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Press Release

Peace Keeper of the Nation

 Content Editor Web Part




            The Central Reserve Police Force came into existence as Crown Representative’s Police on 27th July 1939. It became the Central Reserve Police Force on enactment of the CRPF Act on 28th December 1949. It has completed 60 years of glorious history. The Force has grown into a big organization with 207 Bn, (including 181 executive Bns, 2 Mahila Bns,  10 RAF Bns, 6 CoBRA  Bns,  2 DM  (NDRF) Bns, 5 Signal Bns and 1 Special Duty Group),  37 Group Centres,   11 Training Institutions, 2 CWS, 7 AWS, 3 SWS, 4 Composite Hospitals of 100 bed and 17 Composite Hospitals of 50 bed.


The sacrifice at Hot Spring

            The journey to Hot Springs in Ladakh is a pilgrimage for every policemen in the country. For Dy.S.P .Karam Singh and his twenty dedicated compatriots  of the CRPF patrolling the Indian territory at the Hot Springs in Ladakh, 21st October 1959 was like any other day of autumn. At 4,681 meters above the sea level, the mountains stood in silence, till it was broken by the report of guns.

            The Chinese had attacked the Indian patrol party from a hilltop, killing 10 jawans. The rest were taken prisoners. The incident shocked the country and virtually turned the course of its future relationship with China.

            21st October is now commemorated as Martyr's Day by the Police all over India. Every year on this day, representatives of all the Police Forces in India gather at the Martyr's Memorial at Hot Springs to pay tribute to the Martyrdom of these gallant men.



Role and Functions of the CRPF

            The Central Reserve Police Force is an armed Force of the Union of India, with the basic role of striking reserve to assist the State/Union Territories in Police operations to maintain law and order and contain insurgency. Its role is that of a catalyst in maintaining law & order, and returns to barracks once this objective is achieved. The force is also being used for various police duties in various States.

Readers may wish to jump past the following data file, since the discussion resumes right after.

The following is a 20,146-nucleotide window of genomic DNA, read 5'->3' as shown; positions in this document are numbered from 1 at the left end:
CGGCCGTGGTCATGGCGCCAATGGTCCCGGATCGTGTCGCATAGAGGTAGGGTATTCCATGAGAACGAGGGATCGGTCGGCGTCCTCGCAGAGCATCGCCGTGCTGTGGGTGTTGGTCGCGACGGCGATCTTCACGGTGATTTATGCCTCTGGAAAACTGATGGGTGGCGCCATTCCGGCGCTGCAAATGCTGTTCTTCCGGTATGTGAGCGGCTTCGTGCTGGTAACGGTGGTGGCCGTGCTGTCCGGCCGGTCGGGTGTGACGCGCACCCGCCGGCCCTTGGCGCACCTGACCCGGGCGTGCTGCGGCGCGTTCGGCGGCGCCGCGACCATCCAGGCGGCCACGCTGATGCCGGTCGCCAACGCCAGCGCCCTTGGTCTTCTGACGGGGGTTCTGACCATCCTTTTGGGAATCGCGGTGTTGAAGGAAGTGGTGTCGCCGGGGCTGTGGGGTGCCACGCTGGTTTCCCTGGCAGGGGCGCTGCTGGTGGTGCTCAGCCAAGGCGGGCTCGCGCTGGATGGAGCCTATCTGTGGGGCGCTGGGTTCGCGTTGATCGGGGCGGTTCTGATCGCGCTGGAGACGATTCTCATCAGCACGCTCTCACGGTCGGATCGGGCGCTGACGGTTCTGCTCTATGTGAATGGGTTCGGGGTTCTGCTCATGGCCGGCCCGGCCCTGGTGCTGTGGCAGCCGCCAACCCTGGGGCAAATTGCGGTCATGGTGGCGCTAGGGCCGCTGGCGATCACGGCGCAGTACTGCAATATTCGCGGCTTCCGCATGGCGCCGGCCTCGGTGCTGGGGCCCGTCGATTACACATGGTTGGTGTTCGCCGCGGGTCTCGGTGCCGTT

It is All India in character, both in deployment and in its composition. Due to its unique capability to quickly adapt to various situational requirements, and also, to work in perfect harmony with the State Police, CRPF has, over the years, acquired the distinction of being perhaps the most acceptable Force, by the people and the State administrations.

Broad gamut of duties performed by the CRPF are:

  • Crowd control

  • Riot control

  • Counter Millitancy / Insurgency operations.

  • Dealing with Left Wing Extremism

  • Overall co-ordination of large scale security arrangement specially with regard to elections in distrubed areas.

  • Protection of VIPs and vital installations.

  • Checking environmental de-gradation and protection of local Flora and Fauna

  • Fighting aggression during War time

  • Participating in UN Peace Keeping Mission

  • Rescue and Relief operations at the time of Natural Calamities.


           Besides Law and Order and counter insurgency duties, the role of CRPF in the General Elections, held repeatedly during the past few years, has been very significant and vital. This is especially true for the trouble torn States of J&K, Bihar and States of North East. During the  Parliamentary elections of Sept'99, the CRPF played a major role in the security arrangements.